• @Leav said in Endstop LED lighting, but DWC does not show them triggered:

    So I traced the issue to the fact that all my endstops seem to have their pull-up resistors enabled

    they're physical resistors on the board.

    you need to add pull down to counteract ref post above.



  • @bearer said in Endstop LED lighting, but DWC does not show them triggered:

    they're physical resistors on the board.

    Are you sure? I was looking at the schematic and couldn't find any pull-ups and the Atmel datasheet mentions software defined pull-ups and pull-downs:

    c89235ee-230c-4f63-a972-7ab9d6165b0c-image.png
    e93483b2-20f1-40d7-bcd0-4692140ce81f-image.png
    9279a360-77bf-4015-8bee-06ec0c704c31-image.png



  • Ok this section was hiding to the side! oops!
    dfa84d8c-cde7-4429-b20e-f122f9a6daa4-image.png





  • I don't see how that would solve it... would still result in ~1.5v on the input:
    (This model is missing the internal pulldown resistor in the atmel, I think. But I don't know it's value)
    c085b16b-11d2-4dc8-9793-b85803e1504d-image.png

    edit: Looks like the internal pull-down on the Atmel is 100K nominal:
    a7425b66-de56-4ebc-ac1c-3f1c9278b254-image.png

    And obviously I'm in over my head here since I don't see how the duet design works with that "1k pullup" and the LED... Falstad Circuit Simulator says the voltage on the input would not be pulled down effectively...
    2391ee7b-6ea8-4fc6-8ed0-798950be96ff-image.png



  • Your drawing isn't correct for a PNP sensor, it would be a swtich to 24v not to ground.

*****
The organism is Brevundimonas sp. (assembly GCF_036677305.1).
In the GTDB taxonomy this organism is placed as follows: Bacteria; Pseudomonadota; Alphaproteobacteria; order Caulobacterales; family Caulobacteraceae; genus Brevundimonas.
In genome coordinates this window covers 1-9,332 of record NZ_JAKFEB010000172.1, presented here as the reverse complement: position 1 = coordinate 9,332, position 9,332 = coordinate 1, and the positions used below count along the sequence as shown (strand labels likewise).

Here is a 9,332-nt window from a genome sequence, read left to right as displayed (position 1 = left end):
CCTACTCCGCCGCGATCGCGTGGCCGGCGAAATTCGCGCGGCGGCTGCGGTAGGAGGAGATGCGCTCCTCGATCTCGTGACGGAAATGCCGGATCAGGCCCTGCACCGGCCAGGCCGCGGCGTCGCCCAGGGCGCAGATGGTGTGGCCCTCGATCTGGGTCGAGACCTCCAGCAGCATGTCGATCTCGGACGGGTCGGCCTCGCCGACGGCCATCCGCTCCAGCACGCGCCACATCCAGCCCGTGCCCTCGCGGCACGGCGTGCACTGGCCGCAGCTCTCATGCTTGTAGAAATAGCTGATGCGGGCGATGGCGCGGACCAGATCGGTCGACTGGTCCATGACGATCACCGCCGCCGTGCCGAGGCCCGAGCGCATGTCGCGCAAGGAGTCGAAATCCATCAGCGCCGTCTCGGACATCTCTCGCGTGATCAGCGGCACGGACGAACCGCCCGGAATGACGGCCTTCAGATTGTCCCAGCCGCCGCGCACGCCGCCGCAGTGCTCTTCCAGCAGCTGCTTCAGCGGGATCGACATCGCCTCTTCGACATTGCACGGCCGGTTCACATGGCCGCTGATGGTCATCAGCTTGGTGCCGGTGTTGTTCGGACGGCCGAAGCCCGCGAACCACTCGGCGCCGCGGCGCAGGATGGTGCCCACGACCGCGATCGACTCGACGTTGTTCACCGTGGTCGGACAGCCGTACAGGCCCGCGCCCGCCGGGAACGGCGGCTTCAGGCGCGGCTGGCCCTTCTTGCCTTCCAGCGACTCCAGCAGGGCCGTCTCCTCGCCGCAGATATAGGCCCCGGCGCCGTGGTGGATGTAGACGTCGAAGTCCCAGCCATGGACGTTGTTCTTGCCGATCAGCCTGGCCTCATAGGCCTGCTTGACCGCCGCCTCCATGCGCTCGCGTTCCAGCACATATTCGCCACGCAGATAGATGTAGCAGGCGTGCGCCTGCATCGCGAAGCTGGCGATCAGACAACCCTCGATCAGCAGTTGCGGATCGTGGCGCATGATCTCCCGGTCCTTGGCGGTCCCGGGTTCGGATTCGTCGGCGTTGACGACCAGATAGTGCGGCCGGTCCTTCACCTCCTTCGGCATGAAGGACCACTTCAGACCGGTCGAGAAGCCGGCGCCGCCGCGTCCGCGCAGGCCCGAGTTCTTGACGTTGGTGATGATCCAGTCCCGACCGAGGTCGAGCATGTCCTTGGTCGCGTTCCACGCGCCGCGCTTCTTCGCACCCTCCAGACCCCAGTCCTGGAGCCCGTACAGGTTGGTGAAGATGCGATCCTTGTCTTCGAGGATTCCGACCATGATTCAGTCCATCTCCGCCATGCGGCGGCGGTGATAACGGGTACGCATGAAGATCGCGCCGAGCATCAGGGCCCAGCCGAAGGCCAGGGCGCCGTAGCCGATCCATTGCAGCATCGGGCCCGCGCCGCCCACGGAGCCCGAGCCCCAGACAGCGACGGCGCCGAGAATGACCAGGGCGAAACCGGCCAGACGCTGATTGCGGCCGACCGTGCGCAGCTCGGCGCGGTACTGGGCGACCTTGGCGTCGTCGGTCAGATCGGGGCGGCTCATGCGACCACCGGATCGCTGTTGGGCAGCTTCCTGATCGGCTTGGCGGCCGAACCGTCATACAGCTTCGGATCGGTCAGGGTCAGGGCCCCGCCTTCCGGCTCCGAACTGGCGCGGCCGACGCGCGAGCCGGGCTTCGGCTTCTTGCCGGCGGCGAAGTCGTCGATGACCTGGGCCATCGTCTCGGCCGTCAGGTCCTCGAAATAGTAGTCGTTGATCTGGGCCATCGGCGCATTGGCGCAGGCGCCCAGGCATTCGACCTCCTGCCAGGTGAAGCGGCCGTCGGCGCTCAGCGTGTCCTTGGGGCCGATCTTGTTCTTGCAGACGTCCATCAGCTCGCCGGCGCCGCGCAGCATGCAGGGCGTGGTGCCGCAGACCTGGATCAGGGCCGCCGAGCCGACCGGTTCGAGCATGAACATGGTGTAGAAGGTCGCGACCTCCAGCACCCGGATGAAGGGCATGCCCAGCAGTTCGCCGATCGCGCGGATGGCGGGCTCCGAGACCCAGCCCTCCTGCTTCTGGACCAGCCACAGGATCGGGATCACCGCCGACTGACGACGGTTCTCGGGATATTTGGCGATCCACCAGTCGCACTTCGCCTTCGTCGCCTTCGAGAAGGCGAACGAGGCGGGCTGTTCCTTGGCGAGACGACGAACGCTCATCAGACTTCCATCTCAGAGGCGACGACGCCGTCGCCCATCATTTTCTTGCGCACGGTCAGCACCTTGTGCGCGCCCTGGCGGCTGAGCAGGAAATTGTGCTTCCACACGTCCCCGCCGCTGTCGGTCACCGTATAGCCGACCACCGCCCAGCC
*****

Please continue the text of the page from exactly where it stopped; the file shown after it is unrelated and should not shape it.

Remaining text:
(edit: if your sensor switches to ground then its a NPN sensor and you can connect the output directly to the duet input and use the internal pull up, no external resistors required)



  • First, I would like to say thanks for supporting and trying to help - very much appreciated!

    Second, it's an NPN sensor:
    de3e7c58-6831-4073-9c10-0e7a2dc6e2d8-image.png

    I suppose I could try the diode design proposed here, but not sure I have any diodes. Is there anyway to make it work with resistors?

    Also not sure I understand why it would work, but not surprising since I don't understand any of the circuit.... (how does the LED not pull up the voltage to ~1.5v? is the falstad simulation wrong? did I draw the diagram wrong?)



  • @Leav

    If your device has an open collector output that connects to ground when active you should be able to treat it as a switch.

    Have you verified that there is a voltage on the output when simply powered up and the output is not connected to anything?

    Frederick



  • @fcwilt Hi, Yes I can confirm that when the sensor is disconnected, I get 24v when untriggered and 0v when triggered.

    Do you mean just connect it as is to the board? won't that dump ~24v into the endstop circuit? I seem to remember reading that the LEDs can only handle ~8v....



  • @Leav

    No don't connect to the board.